In accordance with the invention, double well structures in electro-absorption modulators are created in quantum well active regions by embedding deep ultra thin quantum wells. The perturbation introduced by the embedded, deep ultra thin quantum well centered within a conventional quantum well lowers the confined energy state for the wavefunction in the surrounding larger well and typically results in the hole and electron distributions being more confined to the center of the conventional quantum well. The resulting increase in spatial overlap of the hole and electron wavefunctions increases the quantum well absorption. Hence, the extinction ratio provided by the electro-absorption modulator is typically increased.

BRIEF DESCRIPTION OF THE DRAWINGS

FIG. 1 shows absorption versus wavelength for different values for the reverse bias.

FIG. 2 a shows a composition profile for a quantum well in accordance with the invention.

FIG. 2 b shows a layer structure corresponding to FIG. 2 a in accordance with the invention.

FIG. 2 c shows the shift of wavelength with indium concentration in accordance with the invention.

FIG. 3 a shows a composition profile for an embodiment in accordance with the invention.

FIG. 3 b shows a composition profile for a light modulating semiconductor structure in accordance with the invention.

FIG. 3 c shows a layer structure corresponding to FIG. 3 a in accordance with the invention.

FIGS. 4 a-4 b show processing time and flow in accordance with the invention.

FIG. 5 shows a comparison between composition profiles in accordance with the invention and prior art composition profiles.

FIG. 6 shows a band diagram for an embodiment in accordance with the invention.

DETAILED DESCRIPTION

FIG. 2 a shows a composition profile for a quantum well of an embodiment in accordance with the invention. GaAs barrier layer 210 provides the reference level of zero indium content at the top of InGaAs quantum well 220. InGaAs quantum well 220 is a highly strained quantum well in which embedded, deep, ultra-thin quantum well 225 is embedded into InGaAs quantum well 220 to make a subwell. Quantum well 220 is typical of quantum wells used on GaAs. The perturbation introduced by embedded, deep, ultra-thin quantum well 225 lowers confined energy state 230 of wavefunction 240 in quantum well 220 to confined energy state 235. A composition for embedded, deep, ultra-thin quantum well 225 is typically of the form InxGa(1-x)As given a typical composition for quantum well 220 of InyGa(1-y)As where y is typically in the range of about 0.35 to 0.4. The value of y is typically selected to achieve the longest wavelength possible from quantum well 220 without the addition of embedded, deep ultra-thin quantum well 225.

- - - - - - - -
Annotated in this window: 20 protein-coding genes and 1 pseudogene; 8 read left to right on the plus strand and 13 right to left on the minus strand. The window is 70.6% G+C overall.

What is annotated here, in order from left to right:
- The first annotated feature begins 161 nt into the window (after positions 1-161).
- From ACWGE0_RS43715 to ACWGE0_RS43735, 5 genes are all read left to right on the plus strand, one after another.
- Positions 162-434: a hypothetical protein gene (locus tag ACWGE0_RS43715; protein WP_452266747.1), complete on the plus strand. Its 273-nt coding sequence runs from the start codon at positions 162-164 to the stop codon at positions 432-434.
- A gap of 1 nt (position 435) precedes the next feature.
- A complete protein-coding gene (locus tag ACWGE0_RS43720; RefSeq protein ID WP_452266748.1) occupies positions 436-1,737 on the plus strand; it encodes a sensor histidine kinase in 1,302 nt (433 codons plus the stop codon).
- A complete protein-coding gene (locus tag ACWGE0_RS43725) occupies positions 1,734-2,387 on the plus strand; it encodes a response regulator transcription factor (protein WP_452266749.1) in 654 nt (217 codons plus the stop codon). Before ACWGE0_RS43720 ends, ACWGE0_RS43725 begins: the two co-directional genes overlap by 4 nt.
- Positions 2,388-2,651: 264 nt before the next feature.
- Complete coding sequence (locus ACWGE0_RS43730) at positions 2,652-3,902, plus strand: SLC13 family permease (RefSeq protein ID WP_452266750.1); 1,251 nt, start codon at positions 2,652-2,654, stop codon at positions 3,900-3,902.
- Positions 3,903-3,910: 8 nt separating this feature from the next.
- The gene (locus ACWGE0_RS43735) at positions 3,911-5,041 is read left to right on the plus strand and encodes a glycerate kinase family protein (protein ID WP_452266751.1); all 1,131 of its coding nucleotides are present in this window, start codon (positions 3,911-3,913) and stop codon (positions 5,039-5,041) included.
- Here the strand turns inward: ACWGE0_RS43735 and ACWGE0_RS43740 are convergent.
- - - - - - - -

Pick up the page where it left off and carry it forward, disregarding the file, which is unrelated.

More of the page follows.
FIG. 2 b shows a layer structure corresponding to the quantum well composition profile of FIG. 2 a. Highly strained InGaAs quantum well layer 220 is grown on GaAs barrier layer 210, typically to a total thickness of about 60 angstrom. After the first approximately 30 angstrom of InGaAs quantum well layer 220 is grown, embedded, deep, ultra-thin InxGa(1-x)As quantum well layer 225 is typically grown to a thickness of about 10 angstrom and growth is typically chosen to maintain a coherent layer so that embedded, deep, ultra-thin thin InxGa(1-x)As quantum well layer 225 is also highly strained. Surfactants such as antimony may be introduced to allow for coherent growth of the quantum well layer or multiple quantum well stack. Introduction of antimony prevents relaxation of the overall quantum well structure by improving the mobility of the indium atoms during MOCVD surface reconstruction. Following growth of embedded, deep, ultra-thin thin InxGa(1-x)As quantum well layer 220, growth of the remaining approximately 30 angstrom of highly strained InGaAs quantum well layer 220 is completed. GaAs barrier layer 241 is then grown over highly strained InGaAs quantum well layer 120.